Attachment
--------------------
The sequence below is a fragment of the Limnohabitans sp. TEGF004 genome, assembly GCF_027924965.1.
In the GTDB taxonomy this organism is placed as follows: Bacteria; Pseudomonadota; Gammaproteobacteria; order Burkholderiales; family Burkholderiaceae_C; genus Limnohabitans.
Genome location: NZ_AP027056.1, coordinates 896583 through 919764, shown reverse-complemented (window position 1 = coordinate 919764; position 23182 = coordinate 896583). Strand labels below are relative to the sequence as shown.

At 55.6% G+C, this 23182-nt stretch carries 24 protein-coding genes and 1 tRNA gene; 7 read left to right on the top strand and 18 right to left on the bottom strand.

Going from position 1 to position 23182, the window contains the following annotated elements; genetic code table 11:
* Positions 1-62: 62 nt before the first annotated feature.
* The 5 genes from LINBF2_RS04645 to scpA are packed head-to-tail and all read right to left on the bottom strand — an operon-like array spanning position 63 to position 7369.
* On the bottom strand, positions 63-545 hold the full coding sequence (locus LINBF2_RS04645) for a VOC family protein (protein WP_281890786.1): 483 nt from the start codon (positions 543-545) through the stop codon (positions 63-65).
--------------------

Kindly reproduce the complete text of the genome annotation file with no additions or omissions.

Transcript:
The sequence below is a fragment of the Limnohabitans sp. TEGF004 genome, assembly GCF_027924965.1.
In the GTDB taxonomy this organism is placed as follows: Bacteria; Pseudomonadota; Gammaproteobacteria; order Burkholderiales; family Burkholderiaceae_C; genus Limnohabitans.
Genome location: NZ_AP027056.1, coordinates 896583 through 919764, shown reverse-complemented (window position 1 = coordinate 919764; position 23182 = coordinate 896583). Strand labels below are relative to the sequence as shown.

At 55.6% G+C, this 23182-nt stretch carries 24 protein-coding genes and 1 tRNA gene; 7 read left to right on the top strand and 18 right to left on the bottom strand.

Going from position 1 to position 23182, the window contains the following annotated elements; genetic code table 11:
* Positions 1-62: 62 nt before the first annotated feature.
* The 5 genes from LINBF2_RS04645 to scpA are packed head-to-tail and all read right to left on the bottom strand — an operon-like array spanning position 63 to position 7369.
* On the bottom strand, positions 63-545 hold the full coding sequence (locus LINBF2_RS04645) for a VOC family protein (protein WP_281890786.1): 483 nt from the start codon (positions 543-545) through the stop codon (positions 63-65).